End of the Race
In which I rely upon my iPod to provide me with inspiration for editorializing...
I frequently listen to my iPod while working and writing. It’s not a process that works for everyone, but I find that having my favorite tunes on shuffle vastly increases productivity. Case in point: just this minute, Vangelis’ “Chariots of Fire” popped up as I was contemplating what this week’s editorial should cover.
Naturally, when I hear that melody, I think of Chevy Chase in National Lampoon’s Vacation running toward Walley World, deliriously happy that in a trip fraught with misadventure, finally the stars have aligned and all his dreams – the ones that feature mass-produced, corporate-manufactured happiness -- have come true.
Yep, that’s the insurance industry right about now – gleefully celebrating the last bountiful year. Most years feature far more Vacation-esque mishaps like hurricanes, earthquakes or simply bad weather. However, in 2006, everything was coming up Milhouse,* as shown by the announcement that the overall property-casualty insurance industry saw more than $63 billion in net income.
It is that unusual good luck and profitability that will prove difficult to explain with any degree of success to policymakers that see unimaginable riches as a sign of corruption and obvious scheming. And, just as Chevy Chase’s Clark W. Griswold found his joy tempered by a talking moose and a big “Closed” sign at Walley World, the insurance industry’s long-awaited vacation from losing money may well be over too. Despite the entirely valid argument that one good year does not an invincible industry make, skepticism and disdain for the arguments on terrorism reinsurance and natural disaster predictions abound. And when naysayers get to saying their nays on legislation dear to the industry’s collective heart, it will be with the healthy sums of 2006 on their minds.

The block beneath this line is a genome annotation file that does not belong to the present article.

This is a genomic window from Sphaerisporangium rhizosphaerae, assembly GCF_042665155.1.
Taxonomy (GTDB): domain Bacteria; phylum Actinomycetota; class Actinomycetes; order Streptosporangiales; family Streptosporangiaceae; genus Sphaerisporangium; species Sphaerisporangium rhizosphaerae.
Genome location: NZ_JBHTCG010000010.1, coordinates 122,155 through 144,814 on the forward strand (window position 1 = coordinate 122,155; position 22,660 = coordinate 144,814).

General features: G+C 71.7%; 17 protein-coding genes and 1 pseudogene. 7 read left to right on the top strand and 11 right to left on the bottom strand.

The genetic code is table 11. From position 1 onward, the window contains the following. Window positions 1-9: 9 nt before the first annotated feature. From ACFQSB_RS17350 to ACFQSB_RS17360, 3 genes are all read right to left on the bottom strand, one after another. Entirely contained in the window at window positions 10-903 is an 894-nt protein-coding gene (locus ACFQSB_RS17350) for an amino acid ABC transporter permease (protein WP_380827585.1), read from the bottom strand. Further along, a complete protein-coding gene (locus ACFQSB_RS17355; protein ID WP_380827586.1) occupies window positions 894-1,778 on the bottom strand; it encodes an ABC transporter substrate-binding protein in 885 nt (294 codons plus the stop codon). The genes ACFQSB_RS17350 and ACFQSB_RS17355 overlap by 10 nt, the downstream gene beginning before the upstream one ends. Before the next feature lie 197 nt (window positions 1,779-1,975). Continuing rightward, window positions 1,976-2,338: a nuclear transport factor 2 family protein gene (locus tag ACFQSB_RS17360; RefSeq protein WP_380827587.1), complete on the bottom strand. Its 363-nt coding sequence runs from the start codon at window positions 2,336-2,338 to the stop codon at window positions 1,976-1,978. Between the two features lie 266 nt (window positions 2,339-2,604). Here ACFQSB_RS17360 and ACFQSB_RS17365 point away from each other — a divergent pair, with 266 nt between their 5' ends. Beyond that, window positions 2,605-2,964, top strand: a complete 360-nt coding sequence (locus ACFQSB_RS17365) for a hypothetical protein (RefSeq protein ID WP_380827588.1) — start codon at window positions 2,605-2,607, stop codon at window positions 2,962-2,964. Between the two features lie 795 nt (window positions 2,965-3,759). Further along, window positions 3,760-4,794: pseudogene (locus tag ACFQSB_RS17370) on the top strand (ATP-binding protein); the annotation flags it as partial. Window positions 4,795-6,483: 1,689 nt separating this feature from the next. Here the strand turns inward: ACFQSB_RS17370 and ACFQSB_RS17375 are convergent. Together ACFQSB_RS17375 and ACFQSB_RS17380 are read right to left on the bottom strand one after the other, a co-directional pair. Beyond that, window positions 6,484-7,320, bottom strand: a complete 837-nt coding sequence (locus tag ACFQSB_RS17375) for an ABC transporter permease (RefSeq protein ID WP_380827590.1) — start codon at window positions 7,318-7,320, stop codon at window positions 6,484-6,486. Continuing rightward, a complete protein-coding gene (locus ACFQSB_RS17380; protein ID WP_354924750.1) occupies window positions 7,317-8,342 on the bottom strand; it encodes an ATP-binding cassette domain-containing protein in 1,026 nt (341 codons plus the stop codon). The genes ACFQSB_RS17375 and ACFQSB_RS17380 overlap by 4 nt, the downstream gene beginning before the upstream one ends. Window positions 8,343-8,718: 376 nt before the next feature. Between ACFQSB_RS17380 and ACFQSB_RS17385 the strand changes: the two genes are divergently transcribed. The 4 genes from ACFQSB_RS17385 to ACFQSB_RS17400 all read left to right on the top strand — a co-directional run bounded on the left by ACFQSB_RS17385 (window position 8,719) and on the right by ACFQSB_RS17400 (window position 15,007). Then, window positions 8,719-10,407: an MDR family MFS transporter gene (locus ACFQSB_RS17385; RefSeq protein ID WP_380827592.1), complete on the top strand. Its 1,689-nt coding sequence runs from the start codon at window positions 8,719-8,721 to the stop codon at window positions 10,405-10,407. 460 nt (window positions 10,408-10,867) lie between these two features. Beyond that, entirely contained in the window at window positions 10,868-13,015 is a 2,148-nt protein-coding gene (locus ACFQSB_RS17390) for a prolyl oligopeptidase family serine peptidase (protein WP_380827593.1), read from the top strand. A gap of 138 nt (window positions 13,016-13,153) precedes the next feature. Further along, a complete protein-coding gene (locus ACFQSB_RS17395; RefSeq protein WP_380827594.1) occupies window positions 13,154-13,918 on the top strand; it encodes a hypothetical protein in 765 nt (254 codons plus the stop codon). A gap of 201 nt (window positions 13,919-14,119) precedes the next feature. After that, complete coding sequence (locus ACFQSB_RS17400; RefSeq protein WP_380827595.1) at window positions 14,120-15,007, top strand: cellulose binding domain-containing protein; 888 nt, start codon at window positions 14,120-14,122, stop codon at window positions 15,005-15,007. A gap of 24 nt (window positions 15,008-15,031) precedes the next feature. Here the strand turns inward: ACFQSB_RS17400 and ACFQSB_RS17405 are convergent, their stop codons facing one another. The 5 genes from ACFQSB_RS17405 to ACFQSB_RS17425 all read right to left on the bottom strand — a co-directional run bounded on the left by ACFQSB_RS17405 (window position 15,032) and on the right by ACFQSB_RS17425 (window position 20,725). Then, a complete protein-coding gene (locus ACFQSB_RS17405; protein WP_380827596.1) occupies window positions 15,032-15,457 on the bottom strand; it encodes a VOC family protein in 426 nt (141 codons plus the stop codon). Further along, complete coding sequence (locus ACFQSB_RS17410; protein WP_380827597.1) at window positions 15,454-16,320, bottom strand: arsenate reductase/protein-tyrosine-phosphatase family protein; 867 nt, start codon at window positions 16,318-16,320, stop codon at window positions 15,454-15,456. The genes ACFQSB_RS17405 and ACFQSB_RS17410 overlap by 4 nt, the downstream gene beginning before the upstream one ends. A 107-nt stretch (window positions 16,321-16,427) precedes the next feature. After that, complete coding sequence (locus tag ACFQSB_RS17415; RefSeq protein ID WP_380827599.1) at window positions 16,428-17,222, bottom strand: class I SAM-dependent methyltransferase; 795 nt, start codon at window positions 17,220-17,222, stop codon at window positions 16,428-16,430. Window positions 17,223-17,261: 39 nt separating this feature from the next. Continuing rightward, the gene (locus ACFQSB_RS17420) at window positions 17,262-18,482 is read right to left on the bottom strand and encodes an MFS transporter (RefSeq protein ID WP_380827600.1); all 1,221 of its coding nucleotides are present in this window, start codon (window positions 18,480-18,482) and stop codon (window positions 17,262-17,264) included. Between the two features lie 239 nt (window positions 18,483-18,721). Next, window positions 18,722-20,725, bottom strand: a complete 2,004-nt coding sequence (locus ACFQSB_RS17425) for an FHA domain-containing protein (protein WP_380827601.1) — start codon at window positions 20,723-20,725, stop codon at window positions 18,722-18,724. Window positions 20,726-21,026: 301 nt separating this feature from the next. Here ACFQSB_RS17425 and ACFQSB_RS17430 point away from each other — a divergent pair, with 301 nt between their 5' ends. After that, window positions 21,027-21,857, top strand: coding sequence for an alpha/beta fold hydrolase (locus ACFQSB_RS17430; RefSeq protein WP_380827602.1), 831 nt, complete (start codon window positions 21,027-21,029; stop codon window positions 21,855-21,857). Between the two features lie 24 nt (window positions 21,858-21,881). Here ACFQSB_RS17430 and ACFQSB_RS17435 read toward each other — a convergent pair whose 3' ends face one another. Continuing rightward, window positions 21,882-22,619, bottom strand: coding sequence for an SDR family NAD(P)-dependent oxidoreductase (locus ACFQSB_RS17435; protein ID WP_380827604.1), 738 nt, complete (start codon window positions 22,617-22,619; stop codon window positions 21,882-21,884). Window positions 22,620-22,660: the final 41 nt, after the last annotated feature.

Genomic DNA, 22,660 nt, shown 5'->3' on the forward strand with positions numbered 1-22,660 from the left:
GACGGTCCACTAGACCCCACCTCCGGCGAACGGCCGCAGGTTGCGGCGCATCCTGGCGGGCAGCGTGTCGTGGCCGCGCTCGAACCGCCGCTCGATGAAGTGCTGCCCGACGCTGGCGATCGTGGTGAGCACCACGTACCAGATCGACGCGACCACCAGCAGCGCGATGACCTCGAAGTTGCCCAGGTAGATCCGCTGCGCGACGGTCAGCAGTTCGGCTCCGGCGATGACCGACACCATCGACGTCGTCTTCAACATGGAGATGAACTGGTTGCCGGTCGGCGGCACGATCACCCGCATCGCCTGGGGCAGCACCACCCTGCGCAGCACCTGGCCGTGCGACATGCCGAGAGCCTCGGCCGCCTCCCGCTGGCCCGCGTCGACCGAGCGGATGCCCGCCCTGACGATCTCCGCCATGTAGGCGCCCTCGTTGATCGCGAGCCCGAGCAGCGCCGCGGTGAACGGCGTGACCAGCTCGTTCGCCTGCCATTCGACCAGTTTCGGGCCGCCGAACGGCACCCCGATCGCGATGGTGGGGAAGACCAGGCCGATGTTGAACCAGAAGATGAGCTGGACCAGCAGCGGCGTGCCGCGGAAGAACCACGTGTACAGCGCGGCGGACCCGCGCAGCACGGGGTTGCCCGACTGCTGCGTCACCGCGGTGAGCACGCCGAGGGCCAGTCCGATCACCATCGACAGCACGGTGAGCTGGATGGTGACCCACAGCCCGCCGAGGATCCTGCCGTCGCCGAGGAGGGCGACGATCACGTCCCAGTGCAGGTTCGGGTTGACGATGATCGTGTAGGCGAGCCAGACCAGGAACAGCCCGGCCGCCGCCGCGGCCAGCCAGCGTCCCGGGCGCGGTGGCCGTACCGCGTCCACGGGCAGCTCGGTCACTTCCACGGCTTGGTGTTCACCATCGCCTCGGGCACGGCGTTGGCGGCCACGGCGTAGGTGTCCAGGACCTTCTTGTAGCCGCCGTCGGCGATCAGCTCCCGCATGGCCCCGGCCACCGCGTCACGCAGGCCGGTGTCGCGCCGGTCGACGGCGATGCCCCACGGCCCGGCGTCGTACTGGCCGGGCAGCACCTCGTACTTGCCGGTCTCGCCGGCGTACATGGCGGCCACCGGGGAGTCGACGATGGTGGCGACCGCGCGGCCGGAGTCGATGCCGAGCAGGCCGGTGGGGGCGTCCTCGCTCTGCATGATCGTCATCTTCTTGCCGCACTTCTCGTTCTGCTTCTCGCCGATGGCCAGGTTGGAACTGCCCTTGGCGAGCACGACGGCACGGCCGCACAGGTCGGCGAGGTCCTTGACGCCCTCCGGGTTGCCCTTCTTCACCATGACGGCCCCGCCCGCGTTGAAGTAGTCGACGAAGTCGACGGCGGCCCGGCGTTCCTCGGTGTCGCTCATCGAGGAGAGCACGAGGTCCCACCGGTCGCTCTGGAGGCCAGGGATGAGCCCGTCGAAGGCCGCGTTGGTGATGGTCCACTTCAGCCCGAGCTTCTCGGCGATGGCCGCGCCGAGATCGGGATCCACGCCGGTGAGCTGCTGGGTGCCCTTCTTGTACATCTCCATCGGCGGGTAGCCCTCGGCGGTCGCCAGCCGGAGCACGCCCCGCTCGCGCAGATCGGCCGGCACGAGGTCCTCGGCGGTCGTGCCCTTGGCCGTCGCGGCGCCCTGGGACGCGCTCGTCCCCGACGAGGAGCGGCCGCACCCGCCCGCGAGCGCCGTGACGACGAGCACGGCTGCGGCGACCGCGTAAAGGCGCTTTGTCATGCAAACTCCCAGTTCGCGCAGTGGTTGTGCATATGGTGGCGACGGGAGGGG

Led Zeppelin’s “Rock and Roll” came up next on my iPod, if you were wondering. I can’t really think of any insurance connection for that one, unless you interpret the lyrics “It’s been a long time, been a long time/ Been a long lonely, lonely, lonely, lonely, lonely time” to refer to the industry’s usual drought for profitability. I don’t imagine that’s what Page and Plant meant, though.
*For the uninitiated, a character from The Simpsons on whom fortune typically does not smile.